Manufacturers are investing in smart factories, taking advantage of digital technologies like the Internet of Things (IoT), big data analytics, Artificial Intelligence (AI), advanced robotics, 3D printing and cloud computing, says a new report from consulting firm Capgemini.
Features that you might find in a smart factory include collaborative robots, augmented reality equipment, and machines that send alerts when they need maintenance — all of which can increase productivity, efficiency and flexibility and reduce operating costs.
Capgemini found that three in four manufacturers (76%) either have a smart factory initiative that is ongoing or are working on formulating one, and they expect this investment to drive a 27% increase in manufacturing efficiency over the next five years. This would boost the global economy by at least $500bn (£387bn).
By the end of 2022, manufacturers predict that 21% of their plants will be smart factories.
So where will this shift leave factory employees?
In the study, respondents saw automation as a means to remove inefficiencies and overheads, rather than jobs. More than half (54%) are providing digital skills training to their employees and 44% are investing in digital talent acquisition to bridge the skills gap. For highly skilled workers in areas such as automation, analytics and cyber security, there are even more employment opportunities, Capgemini said.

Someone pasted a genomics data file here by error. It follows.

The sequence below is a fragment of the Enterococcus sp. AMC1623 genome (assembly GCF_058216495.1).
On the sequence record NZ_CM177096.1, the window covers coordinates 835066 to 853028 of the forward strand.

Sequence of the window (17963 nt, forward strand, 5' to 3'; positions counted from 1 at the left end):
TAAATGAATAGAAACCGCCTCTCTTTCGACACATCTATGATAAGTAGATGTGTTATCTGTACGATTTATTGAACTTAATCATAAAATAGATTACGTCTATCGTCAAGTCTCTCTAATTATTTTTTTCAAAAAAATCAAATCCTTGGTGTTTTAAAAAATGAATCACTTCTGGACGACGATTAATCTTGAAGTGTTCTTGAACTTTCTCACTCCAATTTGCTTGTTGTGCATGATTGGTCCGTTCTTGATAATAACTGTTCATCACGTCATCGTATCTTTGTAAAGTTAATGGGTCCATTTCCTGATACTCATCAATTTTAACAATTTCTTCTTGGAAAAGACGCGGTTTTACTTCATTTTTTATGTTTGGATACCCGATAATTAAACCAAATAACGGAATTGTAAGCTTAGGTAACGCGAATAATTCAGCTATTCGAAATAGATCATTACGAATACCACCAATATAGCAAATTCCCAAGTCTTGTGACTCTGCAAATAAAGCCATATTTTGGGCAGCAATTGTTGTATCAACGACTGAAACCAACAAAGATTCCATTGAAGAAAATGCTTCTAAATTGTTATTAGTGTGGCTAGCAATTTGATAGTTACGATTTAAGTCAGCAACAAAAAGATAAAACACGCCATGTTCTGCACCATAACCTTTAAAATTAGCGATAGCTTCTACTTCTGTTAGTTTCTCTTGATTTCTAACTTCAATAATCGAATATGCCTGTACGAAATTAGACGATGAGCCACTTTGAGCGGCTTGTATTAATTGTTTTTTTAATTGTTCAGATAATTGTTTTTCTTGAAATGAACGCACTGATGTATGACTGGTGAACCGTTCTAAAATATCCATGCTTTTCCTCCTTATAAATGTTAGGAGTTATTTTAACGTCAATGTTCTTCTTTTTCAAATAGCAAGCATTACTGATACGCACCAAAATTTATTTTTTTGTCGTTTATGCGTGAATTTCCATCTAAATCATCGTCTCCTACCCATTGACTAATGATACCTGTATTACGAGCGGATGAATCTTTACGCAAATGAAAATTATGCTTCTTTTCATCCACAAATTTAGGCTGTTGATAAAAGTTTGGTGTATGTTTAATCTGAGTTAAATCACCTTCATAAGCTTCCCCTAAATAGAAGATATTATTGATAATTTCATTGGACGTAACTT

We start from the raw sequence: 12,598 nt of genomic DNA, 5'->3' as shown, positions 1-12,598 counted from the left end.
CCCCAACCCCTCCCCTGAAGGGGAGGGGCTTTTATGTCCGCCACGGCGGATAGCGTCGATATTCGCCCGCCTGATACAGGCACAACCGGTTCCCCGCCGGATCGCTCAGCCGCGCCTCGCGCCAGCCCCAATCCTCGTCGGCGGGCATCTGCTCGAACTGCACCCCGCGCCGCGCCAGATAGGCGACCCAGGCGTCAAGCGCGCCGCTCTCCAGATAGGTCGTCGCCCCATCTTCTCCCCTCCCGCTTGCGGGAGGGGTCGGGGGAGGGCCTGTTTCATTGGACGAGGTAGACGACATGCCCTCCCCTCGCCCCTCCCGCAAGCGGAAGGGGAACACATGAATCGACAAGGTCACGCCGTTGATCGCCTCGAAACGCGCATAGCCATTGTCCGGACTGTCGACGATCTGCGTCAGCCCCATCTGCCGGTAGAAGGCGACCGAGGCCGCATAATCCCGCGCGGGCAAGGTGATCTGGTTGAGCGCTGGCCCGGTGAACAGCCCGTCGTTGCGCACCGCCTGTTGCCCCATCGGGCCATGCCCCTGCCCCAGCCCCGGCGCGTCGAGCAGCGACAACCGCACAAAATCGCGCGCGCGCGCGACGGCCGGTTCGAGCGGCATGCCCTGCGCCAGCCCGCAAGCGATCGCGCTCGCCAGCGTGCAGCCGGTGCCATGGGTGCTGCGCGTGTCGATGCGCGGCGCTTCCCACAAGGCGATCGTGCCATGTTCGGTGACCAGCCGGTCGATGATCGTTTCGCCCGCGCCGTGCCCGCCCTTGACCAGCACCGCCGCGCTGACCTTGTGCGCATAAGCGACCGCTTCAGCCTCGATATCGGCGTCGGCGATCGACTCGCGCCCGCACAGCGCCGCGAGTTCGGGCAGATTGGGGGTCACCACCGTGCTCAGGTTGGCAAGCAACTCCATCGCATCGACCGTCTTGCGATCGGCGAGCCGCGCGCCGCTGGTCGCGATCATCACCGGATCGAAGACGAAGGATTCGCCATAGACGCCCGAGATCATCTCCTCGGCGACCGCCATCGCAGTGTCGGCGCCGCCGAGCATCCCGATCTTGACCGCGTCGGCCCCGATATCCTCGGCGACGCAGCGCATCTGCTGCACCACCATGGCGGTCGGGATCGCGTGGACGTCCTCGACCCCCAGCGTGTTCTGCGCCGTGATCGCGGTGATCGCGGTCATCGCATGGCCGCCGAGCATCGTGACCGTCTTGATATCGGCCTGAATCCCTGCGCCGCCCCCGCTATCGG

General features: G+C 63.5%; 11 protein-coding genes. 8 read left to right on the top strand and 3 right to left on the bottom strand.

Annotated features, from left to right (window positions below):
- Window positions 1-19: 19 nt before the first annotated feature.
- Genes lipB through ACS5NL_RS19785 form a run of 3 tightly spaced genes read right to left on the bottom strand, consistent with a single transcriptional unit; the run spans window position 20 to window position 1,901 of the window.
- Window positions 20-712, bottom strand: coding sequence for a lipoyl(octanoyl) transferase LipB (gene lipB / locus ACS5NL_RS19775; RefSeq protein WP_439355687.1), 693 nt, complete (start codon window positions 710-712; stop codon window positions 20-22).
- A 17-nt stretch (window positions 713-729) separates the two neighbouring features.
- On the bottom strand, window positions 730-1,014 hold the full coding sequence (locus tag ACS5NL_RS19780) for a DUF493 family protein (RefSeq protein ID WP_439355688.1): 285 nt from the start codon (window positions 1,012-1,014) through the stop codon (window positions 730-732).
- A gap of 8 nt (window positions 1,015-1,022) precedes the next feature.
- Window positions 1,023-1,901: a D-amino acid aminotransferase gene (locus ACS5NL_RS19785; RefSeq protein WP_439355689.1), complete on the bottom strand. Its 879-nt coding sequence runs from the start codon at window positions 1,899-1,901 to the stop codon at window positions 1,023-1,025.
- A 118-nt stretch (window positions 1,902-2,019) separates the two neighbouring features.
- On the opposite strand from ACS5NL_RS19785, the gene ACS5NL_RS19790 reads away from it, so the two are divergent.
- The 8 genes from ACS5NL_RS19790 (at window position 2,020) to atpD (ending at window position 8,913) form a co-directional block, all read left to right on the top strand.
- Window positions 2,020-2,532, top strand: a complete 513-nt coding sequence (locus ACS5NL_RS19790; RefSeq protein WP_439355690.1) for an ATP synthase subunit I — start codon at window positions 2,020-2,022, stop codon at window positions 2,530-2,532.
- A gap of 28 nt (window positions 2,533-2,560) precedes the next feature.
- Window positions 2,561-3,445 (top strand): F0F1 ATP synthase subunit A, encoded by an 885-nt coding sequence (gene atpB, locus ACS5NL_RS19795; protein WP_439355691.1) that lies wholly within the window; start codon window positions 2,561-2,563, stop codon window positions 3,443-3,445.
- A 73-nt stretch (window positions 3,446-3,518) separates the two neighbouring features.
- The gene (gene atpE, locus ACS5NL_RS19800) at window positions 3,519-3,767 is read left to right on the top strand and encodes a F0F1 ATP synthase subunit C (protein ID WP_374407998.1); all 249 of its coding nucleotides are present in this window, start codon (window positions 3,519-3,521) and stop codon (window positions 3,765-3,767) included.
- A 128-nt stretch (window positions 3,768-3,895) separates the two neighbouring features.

Grégoire Ferré, chief digital officer at Faurecia and Capgemini client, commented: “At Faurecia, we are seeing the greatest success in our employees working alongside intelligent tech. For example, we use smart robots in our business where there are ergonomic issues, ultimately creating a safer environment for workers and it gives them time back to focus on other, more-important tasks.”
Discussing Faurecia’s smart factory plans, he said: “Launching Greenfield smart factories as well as digitising Faurecia’s more than 300 plants is a key building block of our digital transformation programme. We are also seeing success in ‘revamping’ old processes to be more efficient, for example making our shop floor paperless, or using technology as part of our predictive maintenance scheme — all of which save our employees time.”
Jean-Pierre Petit, global head of digital manufacturing at Capgemini, added: “This study makes it clear that we are now in the digital industrial revolution. The impact on overall efficiency will be profound. The next few years will be critical as manufacturers step up their digital capabilities and accelerate their digital outcomes to maximise company benefits.”